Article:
rich emollient used in the management of eczema, psoriasis and other dry skin conditions.


Plans for the big Scottish Adventure began to take shape earlier this year as we realised how many Allergies: Eating out in Edinburghyears have gone by since we last visited and MyItchyBoy could no longer remember going. A train was booked, accommodation sorted and suitable entertainment found to keep a 6 year old amused on a four hour long journey.

Arriving in Edinburgh in the afternoon of Good Friday we opted for the easy option of Wagamama’s for dinner.

Brunch experience

After a short bit of early morning sightseeing on the Saturday, we decided we needed to go in search of some brunch. We were in the Royal Mile at the time, so it was harder than it may have been in other areas of the city. We spotted the Garfunkels and decided that since it is a chain, it would be clued up on allergies. Besides, we know what tomatoes, mushrooms, bacon and beans are made of. We know MyItchyBoy can’t have a cooked egg. All we needed to check was what oil things were cooked in and if the sausage contained dairy and we’d be sorted.


Or at least, it should have been. When ordering, we asked about the sausage and what oil they used for cooking. The waitress blanched, told us to wait while she went to get the iPad-looking device*. She told us if we have allergies we have to use it and she could only take our order after we’d used it. She didn’t show me how to use the app but it was one of those where you put in what you can’t eat and it shows nothing but a side of fries and a tomato.

She left us with it and then the manager appeared to try and ‘deal with us’. He told us we had to use the app and it would show us what was available (he also did not offer to show us how to use it). I explained that we just wanted to know if the sausage contained dairy and what the food was cooked in. Answer: Use the app.

Me: But don’t the new laws say you have to tell me if there’s milk in the sausage?

Him: Use the app to see what you can eat.

Me: Ok, leave the sausage, what are the mushroom and tomato cooked in?

Him: I don’t know, the oil is in the kitchen.

I explained that the app only told me the ingredients, not what the food is cooked in. I asked why it was too hard to go into the kitchen to see what they were using to cook the food. Apparently this wasn’t possible. I offered to look myself, but that wasn’t allowed either.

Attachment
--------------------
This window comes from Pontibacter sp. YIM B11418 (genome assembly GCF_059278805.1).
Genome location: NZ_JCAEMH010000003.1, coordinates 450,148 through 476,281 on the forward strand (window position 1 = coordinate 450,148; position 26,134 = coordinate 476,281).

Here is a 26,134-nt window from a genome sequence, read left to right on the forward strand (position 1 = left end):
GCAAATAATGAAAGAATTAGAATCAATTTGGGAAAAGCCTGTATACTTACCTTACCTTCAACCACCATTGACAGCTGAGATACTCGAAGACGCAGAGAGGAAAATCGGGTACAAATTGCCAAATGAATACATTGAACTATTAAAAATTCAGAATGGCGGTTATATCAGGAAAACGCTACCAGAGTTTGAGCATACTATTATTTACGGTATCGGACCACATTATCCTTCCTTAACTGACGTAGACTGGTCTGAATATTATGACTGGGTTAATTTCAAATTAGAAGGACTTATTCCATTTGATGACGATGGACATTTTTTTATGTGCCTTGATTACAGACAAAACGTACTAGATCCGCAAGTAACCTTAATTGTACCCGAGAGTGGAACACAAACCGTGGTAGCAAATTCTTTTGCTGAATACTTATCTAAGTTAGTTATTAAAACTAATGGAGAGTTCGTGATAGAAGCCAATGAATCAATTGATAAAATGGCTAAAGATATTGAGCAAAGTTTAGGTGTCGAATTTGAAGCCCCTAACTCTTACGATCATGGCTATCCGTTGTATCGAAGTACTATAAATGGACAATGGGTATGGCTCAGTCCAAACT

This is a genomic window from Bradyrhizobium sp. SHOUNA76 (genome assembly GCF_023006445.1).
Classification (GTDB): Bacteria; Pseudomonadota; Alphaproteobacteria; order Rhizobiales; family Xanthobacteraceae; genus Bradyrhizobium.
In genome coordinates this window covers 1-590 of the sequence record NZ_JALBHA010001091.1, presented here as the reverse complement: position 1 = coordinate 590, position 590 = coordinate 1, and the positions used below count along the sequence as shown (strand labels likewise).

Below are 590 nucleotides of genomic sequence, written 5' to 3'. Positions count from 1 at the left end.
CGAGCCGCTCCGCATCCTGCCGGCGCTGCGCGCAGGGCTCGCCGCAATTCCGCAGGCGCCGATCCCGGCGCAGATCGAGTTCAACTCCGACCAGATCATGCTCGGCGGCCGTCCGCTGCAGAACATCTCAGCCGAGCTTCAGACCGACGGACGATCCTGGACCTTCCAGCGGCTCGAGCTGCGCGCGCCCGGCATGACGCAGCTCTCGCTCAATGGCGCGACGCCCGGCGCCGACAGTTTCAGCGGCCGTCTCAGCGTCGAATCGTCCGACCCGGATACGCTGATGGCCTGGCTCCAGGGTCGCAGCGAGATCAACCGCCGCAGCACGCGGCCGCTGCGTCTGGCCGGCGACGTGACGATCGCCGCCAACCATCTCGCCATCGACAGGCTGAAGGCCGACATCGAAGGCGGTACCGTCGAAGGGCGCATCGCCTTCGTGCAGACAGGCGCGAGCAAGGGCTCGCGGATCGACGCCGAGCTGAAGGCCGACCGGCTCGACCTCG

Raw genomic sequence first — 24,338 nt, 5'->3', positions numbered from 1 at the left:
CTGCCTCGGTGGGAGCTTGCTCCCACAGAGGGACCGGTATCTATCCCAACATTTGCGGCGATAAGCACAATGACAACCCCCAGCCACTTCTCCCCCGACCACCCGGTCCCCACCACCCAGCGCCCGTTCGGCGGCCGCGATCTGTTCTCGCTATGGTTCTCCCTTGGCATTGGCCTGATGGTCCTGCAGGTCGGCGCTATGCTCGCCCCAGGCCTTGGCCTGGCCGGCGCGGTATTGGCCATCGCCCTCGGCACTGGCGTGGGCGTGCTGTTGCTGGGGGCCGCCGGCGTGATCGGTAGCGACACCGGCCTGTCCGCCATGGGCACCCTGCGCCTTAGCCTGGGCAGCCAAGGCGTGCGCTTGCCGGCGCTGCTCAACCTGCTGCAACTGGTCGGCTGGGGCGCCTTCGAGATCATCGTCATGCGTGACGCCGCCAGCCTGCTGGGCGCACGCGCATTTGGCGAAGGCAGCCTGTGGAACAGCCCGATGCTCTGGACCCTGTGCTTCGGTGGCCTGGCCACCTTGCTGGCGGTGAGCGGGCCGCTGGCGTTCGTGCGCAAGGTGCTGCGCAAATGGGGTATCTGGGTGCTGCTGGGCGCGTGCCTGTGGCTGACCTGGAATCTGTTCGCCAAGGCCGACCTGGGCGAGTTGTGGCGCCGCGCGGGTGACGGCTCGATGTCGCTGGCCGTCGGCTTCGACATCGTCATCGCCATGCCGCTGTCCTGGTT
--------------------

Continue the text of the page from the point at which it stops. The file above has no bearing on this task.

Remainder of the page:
So, we left. First time I think that we’ve had to do that. Not fun. Hungry MyItchyBoy now a sad, hungry MyItchyBoy.

I would like to think it was a one-off, that they were just not trained up yet in that one particular outlet. We won’t be trying them again to find out though.

Hungry and now in a hurry due to our appointment with the hire car company, thankfully we came across the British classic: the BHS café. At half the price of Garfunkels it turned out to be more than just good value.

It is the kind of service where there is someone dishing up from individual metal trays so cross contamination seemed less of an issue (might just be in my head though). The woman behind the counter brought the bottle of oil out to show us. She also brought out laminated sheets for each individual breakfast item (including three types of sausage) detailing any allergens present.

She even used her common sense in helping us get MyItchyBoy a plate full of sensible (as sensible as a cooked breakfast can be) food**. MyItchyBoy was over the moon and openly praised the service for all to hear. Understanding, common sense and customer service. Can’t beat it.

Allergic Reaction at ZizziAllergies: Eating out in Edinburgh

We played it safe with Pizza Express and home cooking while up in Fife. However, when we returned to Edinburgh, tired out from wonderful walks on sunny beaches we decided to try the Zizzi just around the corner from where were staying. It was early and there was only one other table taken. We’ve not been to one before, but the allergy menu looked good, clear and there were tasty-sounding choices for me and MyItchyBoy.

Sadly, MyItchyBoy had a reaction to his meal. It wasn’t immediate and thankfully it was not serious – antihistamines were all that was needed. I have since emailed Zizzi to see if I can find out what might have been the cause. They have not yet replied.

The day after, MyItchyBoy told me that he had had some itching in his mouth while he was eating his pasta, but that he has that sometimes when he is eating food he knows is ok for him. We have since talked to him about the importance of telling us whenever he feels itchy in his mouth so we can decide whether it is important or not.

With one night to go, we went back to Wagamama’s to avoid any more surprises.

Eating out with allergies nowAllergies: Eating out in Edinburgh

As far as eating out since the new regulations have come into force, I don’t think much has changed for us. Sticking to the old favourites – those outlets that were good before are still good now – is definitely easier. The rest seems to depend so much on the people in the place at the time, which feels like a risk. It is less about the factual information being available but about real people understanding the real problem. It’s about training, education and a willingness to provide good service to all your customers.

*I don’t know whether it was an iPad or tablet by another brand, but using the word ‘tablet’ alone here would seem strange.

**This involved some switching around of items that would usually be included in the kid’s breakfast.



My son has atopic eczema and he reacts badly to dairy, soya and we are slowly working towards him eating eggs again. He's had a mild anaphylactic reaction to peanuts and has regular flare-ups to random things that we rarely manage to pinpoint. I started the blog to share my experiences and frustrations of having an itchy boy.

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